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A recently unearthed video clip from a 1993 Nickelodeon news program focused on an 11-year-old Markle and her successful fight against sexist advertising.
It resulted from a social studies assignment that had Markle and her California classmates watching television commercials and assessing potentially implicit messages they sent. That's when the future royal’s advocacy spirit kicked in.
Markle noticed how one ad for a dishwashing detergent implied that women do all the cleaning.
“I don't think it's right for kids to grow up thinking these things — that just Mom does everything,” she says in the video clip. “It's always ‘Mom does this,’ and ‘Mom does that.’”
The young Markle complained about what she saw in a letter she penned to Proctor & Gamble, which responded by changing a crucial line in the ad. Rather than asserting that "women are fighting greasy pots and pans," it changed the voice-over to declare that "people" were taking up the battle instead.
Years later, Markle would make a reference to that small but mighty victory in a 2015 speech before a U.N. Womens’ conference.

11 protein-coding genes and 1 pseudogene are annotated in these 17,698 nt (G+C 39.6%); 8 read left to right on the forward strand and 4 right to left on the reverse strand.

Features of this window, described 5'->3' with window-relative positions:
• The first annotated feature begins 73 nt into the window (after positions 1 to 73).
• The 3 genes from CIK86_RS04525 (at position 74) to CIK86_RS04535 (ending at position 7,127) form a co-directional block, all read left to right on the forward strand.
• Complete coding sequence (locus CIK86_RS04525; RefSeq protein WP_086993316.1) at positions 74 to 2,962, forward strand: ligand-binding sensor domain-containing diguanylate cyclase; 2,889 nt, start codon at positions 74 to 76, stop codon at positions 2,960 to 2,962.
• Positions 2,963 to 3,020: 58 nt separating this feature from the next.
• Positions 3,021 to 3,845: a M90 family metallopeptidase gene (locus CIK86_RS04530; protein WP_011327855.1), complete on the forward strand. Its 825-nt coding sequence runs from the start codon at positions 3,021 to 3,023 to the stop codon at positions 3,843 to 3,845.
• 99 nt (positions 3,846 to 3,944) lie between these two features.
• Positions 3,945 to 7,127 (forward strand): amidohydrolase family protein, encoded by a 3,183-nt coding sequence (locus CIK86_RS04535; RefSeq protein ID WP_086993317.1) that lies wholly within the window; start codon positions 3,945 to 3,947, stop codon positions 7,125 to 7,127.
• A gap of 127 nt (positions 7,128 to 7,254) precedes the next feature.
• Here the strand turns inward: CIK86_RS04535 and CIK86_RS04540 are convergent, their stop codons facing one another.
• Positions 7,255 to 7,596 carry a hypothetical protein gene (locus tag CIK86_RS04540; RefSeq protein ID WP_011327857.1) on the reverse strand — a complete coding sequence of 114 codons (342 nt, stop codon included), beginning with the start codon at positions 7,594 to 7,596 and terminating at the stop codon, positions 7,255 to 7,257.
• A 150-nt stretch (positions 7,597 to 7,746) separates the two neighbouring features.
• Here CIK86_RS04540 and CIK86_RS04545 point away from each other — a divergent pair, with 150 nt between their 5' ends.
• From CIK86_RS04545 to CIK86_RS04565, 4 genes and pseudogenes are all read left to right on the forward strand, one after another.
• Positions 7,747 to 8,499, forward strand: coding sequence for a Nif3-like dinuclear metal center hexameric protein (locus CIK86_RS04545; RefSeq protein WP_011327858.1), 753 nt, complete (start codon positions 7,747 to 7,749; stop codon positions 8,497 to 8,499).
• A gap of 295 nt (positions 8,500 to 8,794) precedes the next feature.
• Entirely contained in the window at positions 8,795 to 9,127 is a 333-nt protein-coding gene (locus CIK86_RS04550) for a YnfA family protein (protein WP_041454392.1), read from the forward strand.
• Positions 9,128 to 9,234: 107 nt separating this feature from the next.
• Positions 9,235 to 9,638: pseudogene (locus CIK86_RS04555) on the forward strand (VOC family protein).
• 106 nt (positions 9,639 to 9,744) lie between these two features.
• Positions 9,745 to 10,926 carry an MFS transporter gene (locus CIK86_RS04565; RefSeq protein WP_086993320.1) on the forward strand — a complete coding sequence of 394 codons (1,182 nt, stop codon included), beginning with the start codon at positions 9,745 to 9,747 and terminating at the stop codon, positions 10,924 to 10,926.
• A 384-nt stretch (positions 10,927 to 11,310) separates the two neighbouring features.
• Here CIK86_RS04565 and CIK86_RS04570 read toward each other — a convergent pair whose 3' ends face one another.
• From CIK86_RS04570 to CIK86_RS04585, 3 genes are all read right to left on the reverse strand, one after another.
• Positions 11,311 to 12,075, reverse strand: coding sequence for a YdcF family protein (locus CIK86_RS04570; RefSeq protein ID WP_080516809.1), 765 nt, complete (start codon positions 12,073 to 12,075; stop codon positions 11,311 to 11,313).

“At the age of 11, I had created my small level of impact by standing up for equality,” she said.
These days, Markle, now 36, has a much bigger stage from which to speak. Until recently, the actress was best known for her role on the USA legal drama, “Suits," but also was an active humanitarian who fought for gender equality and women's health in developing nations.
But that was before she snagged one of the most eligible bachelors on the planet. Markle's engagement to Harry, announced just this week, now means she has the attention of the world.
On Friday, she accompanied her 33-year-old famous fiancé on their first official joint event to promote issues close to Harry's heart: HIV/AIDS awareness and preventing crime among youth.
The prince and Markle plan to get married next May inside St. George’s Chapel, located on the grounds of Queen Elizabeth’s Windsor Castle.